In the pageantry of baseball, one select group is virtually unknown in the outside world, derided by fans, faced with split-second choices that spell victory or defeat. These men are up-close observers of the action, privy to inside jokes, blood feuds, benches-clearing brawls, and managers’ expletive-filled tirades. In this wonderful memoir, Hall of Fame umpire Doug Harvey takes us within baseball as you’ve never seen it, with unforgettable inside stories of baseball greats such as Willie Mays, Sandy Koufax, and Whitey Herzog.
This colorful memoir takes the listener behind the plate for some of baseball’s most memorable moments, including:
But beyond the drama, Harvey turned umpiring into an art. He was a man so respected, whose calls were so feared and infallible, that the players called him God. And through it all, he lived by three rules: Never take anything from a player, never back down from a call, and never carry a grudge.
A book for anyone who loves baseball, They Called Me God is a funny and fascinating tale of on- and off-the-field action, peopled by unforgettable characters from Bob Gibson to Nolan Ryan, and a treatise on good umpiring techniques. In a memoir that transcends sport, Doug Harvey tells a gripping story of responsibility, fairness, and honesty.
©2014 Doug Harvey (P)2014 Audible Inc.
This one peaked my interest because of a few reasons. I lived in San Diego for many years and knew the history of Doug Harvey, I mean heck! He is in the Hall of Champions in Balboa Park. And the fact that I umpired for many years making my way up to the college ranks, so I have sort of soft spot for Umpires. I was looking forward to this biography.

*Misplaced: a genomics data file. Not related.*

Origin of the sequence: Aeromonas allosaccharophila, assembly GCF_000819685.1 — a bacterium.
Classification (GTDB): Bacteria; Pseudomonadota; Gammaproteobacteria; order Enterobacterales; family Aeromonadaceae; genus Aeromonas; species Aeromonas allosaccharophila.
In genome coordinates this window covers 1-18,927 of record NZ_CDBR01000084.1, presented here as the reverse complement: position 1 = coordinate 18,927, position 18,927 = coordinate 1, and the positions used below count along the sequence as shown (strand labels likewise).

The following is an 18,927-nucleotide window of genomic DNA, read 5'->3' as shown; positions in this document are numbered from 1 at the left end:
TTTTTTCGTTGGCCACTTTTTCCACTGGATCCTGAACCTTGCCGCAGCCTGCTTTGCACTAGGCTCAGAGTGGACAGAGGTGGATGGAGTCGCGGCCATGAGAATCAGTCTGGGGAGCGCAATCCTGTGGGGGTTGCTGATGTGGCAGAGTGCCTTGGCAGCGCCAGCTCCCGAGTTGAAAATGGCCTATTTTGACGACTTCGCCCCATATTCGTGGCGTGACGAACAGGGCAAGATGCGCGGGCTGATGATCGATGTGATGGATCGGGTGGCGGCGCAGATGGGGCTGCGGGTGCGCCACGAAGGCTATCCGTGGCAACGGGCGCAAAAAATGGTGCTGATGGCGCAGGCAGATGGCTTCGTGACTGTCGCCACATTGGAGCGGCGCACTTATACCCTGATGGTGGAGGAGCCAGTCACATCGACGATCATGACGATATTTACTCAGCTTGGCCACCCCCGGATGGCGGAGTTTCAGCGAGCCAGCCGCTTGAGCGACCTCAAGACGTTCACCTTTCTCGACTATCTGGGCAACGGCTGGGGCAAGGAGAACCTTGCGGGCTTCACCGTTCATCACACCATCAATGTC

I struggled a bit with the over emphasis on how good Mr. Harvey said he was. Yes, he is in the BHOF, but a little bit of humble pie might make this story easier to stomach. Other than that, it was interesting to learn how Doug Harvey was brought up, how he got started, and how he lasted so many years in the Big Leagues. People like him often amaze me.
The oration was excellent! Robert Brown did a great job conveying the passion of the writer into the ears of the listener. It was enjoyable and easy to stay focused.
I recommend this book to any baseball fan or Umpire looking to get an inside view of what it might be like behind the mask, or better yet, what it is like working as an umpire and dealing with all the personalities on and off the field as well as on the home front. I think to get a better sense in that regard, one might pick up "As They See 'Em: A Fan's Travels in the Land of the Umpires." A much better book I thought which explains not only the history of umpiring, but how an umpire is made, and what life is actually like on the road in the low minor leagues.
I am not really great with reviews since I like everything and suspend reality quickly but I do it anyways. Umpire and classic books yay
Of the books about umpires that are available on Audible, this is the one that I enjoyed the least. The best one is "Men in Blue: Conversations With Umpires" which is about 12 umpires who worked in the pros, including a couple of umpires mentioned by Mr. Harvey. These were some of his contemporaries and the confidence shows through all of them. "As They See Them" is the second best, then "Everything Happens in Chillicothe", and finally this one. I think it is the mixture of the short segments of stories in combination with the arrogance that goes beyond confidence.
There are a couple of really good nuggets that can be caught for any level of umpiring, such as handling conflict with coaches and being part of a team which are good to pick up from this. I would recommend it with considerations. Of course, he made it to the big show and ultimately the Hall of Fame so he did something right but I know his style is not how I umpire, nor could I.
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